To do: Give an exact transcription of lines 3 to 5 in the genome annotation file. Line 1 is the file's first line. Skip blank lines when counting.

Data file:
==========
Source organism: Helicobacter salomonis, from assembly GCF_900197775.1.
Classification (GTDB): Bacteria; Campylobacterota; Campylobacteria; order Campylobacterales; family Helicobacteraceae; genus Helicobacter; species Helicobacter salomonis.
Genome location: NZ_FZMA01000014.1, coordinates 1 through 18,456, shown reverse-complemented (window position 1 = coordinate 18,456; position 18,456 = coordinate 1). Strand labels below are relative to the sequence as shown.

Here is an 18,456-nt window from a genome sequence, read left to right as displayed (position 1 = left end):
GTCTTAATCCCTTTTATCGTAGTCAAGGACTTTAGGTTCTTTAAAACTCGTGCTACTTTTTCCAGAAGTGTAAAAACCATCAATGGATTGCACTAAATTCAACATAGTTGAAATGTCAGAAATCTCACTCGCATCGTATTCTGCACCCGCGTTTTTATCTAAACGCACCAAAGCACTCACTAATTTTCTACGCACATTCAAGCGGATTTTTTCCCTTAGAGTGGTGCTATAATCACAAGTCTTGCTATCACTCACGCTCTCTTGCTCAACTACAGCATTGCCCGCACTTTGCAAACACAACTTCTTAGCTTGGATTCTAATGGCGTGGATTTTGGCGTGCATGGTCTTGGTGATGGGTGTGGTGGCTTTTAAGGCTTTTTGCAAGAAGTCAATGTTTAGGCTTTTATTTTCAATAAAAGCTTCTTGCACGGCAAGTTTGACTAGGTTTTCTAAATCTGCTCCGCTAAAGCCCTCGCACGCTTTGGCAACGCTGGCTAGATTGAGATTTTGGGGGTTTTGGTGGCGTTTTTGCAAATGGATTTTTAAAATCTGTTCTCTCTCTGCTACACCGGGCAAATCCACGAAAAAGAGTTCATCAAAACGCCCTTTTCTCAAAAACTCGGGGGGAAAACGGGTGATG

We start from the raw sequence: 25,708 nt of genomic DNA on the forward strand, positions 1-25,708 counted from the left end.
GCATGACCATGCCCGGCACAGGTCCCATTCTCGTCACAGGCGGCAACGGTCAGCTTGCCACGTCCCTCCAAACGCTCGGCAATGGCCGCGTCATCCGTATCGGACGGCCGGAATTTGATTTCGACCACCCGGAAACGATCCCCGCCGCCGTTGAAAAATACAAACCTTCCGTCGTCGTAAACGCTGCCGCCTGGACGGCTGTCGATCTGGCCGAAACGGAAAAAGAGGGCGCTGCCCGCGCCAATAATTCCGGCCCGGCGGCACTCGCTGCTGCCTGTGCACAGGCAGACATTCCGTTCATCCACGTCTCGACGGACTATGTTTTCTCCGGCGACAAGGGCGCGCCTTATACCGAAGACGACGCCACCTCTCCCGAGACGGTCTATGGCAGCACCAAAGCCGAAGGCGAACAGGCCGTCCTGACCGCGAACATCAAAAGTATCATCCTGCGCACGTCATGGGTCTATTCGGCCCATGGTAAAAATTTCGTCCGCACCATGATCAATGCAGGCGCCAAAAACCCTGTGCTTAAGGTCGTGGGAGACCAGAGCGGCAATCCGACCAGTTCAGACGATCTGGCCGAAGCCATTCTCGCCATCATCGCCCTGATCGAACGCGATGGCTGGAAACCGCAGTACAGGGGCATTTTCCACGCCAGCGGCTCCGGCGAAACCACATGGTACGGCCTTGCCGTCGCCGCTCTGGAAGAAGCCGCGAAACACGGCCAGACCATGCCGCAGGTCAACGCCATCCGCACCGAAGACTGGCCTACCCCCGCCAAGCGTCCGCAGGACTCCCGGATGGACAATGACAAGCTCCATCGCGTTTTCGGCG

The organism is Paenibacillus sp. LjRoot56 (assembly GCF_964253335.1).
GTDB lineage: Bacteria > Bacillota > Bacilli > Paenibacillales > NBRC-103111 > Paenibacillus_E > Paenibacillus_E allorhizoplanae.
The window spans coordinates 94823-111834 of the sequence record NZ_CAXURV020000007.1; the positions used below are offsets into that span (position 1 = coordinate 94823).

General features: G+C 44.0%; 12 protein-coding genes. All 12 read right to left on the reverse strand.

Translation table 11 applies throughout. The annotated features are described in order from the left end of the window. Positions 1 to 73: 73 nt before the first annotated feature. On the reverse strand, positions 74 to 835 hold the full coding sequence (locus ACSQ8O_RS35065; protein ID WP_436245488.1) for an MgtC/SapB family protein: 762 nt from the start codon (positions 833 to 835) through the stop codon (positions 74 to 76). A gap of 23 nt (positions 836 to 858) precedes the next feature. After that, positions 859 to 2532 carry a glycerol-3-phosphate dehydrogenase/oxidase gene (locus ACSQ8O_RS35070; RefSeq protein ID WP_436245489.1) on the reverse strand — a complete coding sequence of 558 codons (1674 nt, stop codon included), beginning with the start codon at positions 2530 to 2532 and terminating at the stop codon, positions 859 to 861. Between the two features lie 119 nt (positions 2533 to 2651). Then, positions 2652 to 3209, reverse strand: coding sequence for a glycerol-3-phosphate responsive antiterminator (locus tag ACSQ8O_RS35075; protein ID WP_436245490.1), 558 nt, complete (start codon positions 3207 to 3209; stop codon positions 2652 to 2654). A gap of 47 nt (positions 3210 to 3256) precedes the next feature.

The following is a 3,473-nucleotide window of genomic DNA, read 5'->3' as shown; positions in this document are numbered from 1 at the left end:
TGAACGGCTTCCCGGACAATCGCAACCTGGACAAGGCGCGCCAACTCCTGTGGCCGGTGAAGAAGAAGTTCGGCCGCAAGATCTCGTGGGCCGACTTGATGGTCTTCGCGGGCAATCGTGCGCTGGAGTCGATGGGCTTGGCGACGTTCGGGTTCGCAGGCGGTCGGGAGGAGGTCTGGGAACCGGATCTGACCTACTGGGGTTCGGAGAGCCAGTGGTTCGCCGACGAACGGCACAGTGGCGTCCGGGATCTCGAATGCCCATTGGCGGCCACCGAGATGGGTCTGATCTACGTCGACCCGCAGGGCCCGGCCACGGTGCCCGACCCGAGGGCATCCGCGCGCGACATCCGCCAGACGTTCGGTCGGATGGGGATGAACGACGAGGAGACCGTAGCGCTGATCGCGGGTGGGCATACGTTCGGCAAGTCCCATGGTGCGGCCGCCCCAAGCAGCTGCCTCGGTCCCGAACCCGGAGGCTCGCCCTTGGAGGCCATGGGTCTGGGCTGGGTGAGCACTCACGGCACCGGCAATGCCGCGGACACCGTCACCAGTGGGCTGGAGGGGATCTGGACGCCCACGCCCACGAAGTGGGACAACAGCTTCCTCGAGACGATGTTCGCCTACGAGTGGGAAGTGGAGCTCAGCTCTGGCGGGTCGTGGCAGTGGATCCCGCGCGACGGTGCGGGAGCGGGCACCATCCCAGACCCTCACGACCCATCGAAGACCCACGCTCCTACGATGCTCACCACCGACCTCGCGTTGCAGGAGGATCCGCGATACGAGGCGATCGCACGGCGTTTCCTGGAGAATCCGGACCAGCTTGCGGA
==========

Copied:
Genome location: NZ_FZMA01000014.1, coordinates 1 through 18,456, shown reverse-complemented (window position 1 = coordinate 18,456; position 18,456 = coordinate 1). Strand labels below are relative to the sequence as shown.

Here is an 18,456-nt window from a genome sequence, read left to right as displayed (position 1 = left end):
GTCTTAATCCCTTTTATCGTAGTCAAGGACTTTAGGTTCTTTAAAACTCGTGCTACTTTTTCCAGAAGTGTAAAAACCATCAATGGATTGCACTAAATTCAACATAGTTGAAATGTCAGAAATCTCACTCGCATCGTATTCTGCACCCGCGTTTTTATCTAAACGCACCAAAGCACTCACTAATTTTCTACGCACATTCAAGCGGATTTTTTCCCTTAGAGTGGTGCTATAATCACAAGTCTTGCTATCACTCACGCTCTCTTGCTCAACTACAGCATTGCCCGCACTTTGCAAACACAACTTCTTAGCTTGGATTCTAATGGCGTGGATTTTGGCGTGCATGGTCTTGGTGATGGGTGTGGTGGCTTTTAAGGCTTTTTGCAAGAAGTCAATGTTTAGGCTTTTATTTTCAATAAAAGCTTCTTGCACGGCAAGTTTGACTAGGTTTTCTAAATCTGCTCCGCTAAAGCCCTCGCACGCTTTGGCAACGCTGGCTAGATTGAGATTTTGGGGGTTTTGGTGGCGTTTTTGCAAATGGATTTTTAAAATCTGTTCTCTCTCTGCTACACCGGGCAAATCCACGAAAAAGAGTTCATCAAAACGCCCTTTTCTCAAAAACTCGGGGGGAAAACGGGTGATG